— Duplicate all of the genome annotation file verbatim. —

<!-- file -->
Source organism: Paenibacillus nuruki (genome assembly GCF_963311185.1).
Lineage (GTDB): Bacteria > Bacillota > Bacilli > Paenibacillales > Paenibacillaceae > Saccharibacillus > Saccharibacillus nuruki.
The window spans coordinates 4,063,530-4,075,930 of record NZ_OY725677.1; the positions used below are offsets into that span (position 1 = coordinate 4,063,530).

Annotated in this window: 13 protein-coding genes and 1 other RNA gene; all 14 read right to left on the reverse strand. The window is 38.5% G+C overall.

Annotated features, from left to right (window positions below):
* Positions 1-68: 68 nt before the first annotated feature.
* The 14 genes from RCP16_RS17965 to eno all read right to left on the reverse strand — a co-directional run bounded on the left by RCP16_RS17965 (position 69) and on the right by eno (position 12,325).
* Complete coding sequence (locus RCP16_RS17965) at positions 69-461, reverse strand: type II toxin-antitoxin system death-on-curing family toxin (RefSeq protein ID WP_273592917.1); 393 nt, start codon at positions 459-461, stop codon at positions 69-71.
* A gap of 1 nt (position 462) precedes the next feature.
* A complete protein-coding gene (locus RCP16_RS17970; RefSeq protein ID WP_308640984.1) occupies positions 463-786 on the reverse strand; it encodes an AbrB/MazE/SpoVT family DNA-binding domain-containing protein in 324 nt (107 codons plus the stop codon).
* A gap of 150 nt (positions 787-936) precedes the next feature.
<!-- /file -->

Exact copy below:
Source organism: Paenibacillus nuruki (genome assembly GCF_963311185.1).
Lineage (GTDB): Bacteria > Bacillota > Bacilli > Paenibacillales > Paenibacillaceae > Saccharibacillus > Saccharibacillus nuruki.
The window spans coordinates 4,063,530-4,075,930 of record NZ_OY725677.1; the positions used below are offsets into that span (position 1 = coordinate 4,063,530).

Annotated in this window: 13 protein-coding genes and 1 other RNA gene; all 14 read right to left on the reverse strand. The window is 38.5% G+C overall.

Annotated features, from left to right (window positions below):
* Positions 1-68: 68 nt before the first annotated feature.
* The 14 genes from RCP16_RS17965 to eno all read right to left on the reverse strand — a co-directional run bounded on the left by RCP16_RS17965 (position 69) and on the right by eno (position 12,325).
* Complete coding sequence (locus RCP16_RS17965) at positions 69-461, reverse strand: type II toxin-antitoxin system death-on-curing family toxin (RefSeq protein ID WP_273592917.1); 393 nt, start codon at positions 459-461, stop codon at positions 69-71.
* A gap of 1 nt (position 462) precedes the next feature.
* A complete protein-coding gene (locus RCP16_RS17970; RefSeq protein ID WP_308640984.1) occupies positions 463-786 on the reverse strand; it encodes an AbrB/MazE/SpoVT family DNA-binding domain-containing protein in 324 nt (107 codons plus the stop codon).
* A gap of 150 nt (positions 787-936) precedes the next feature.